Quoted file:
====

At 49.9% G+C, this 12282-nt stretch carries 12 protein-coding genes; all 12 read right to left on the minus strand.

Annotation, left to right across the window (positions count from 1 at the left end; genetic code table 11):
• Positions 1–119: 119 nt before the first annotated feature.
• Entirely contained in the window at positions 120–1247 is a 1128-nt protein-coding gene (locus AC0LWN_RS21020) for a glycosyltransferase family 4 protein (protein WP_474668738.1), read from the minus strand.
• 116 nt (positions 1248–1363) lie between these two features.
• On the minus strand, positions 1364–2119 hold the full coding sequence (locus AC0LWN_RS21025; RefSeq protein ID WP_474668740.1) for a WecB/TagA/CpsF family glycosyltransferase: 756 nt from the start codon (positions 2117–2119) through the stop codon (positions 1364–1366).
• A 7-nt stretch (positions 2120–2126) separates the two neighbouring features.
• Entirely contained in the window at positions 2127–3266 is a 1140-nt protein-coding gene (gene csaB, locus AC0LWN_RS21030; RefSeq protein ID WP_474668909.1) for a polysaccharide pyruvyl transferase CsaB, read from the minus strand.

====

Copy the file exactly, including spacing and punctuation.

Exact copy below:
At 49.9% G+C, this 12282-nt stretch carries 12 protein-coding genes; all 12 read right to left on the minus strand.

Annotation, left to right across the window (positions count from 1 at the left end; genetic code table 11):
• Positions 1–119: 119 nt before the first annotated feature.
• Entirely contained in the window at positions 120–1247 is a 1128-nt protein-coding gene (locus AC0LWN_RS21020) for a glycosyltransferase family 4 protein (protein WP_474668738.1), read from the minus strand.
• 116 nt (positions 1248–1363) lie between these two features.
• On the minus strand, positions 1364–2119 hold the full coding sequence (locus AC0LWN_RS21025; RefSeq protein ID WP_474668740.1) for a WecB/TagA/CpsF family glycosyltransferase: 756 nt from the start codon (positions 2117–2119) through the stop codon (positions 1364–1366).
• A 7-nt stretch (positions 2120–2126) separates the two neighbouring features.
• Entirely contained in the window at positions 2127–3266 is a 1140-nt protein-coding gene (gene csaB, locus AC0LWN_RS21030; RefSeq protein ID WP_474668909.1) for a polysaccharide pyruvyl transferase CsaB, read from the minus strand.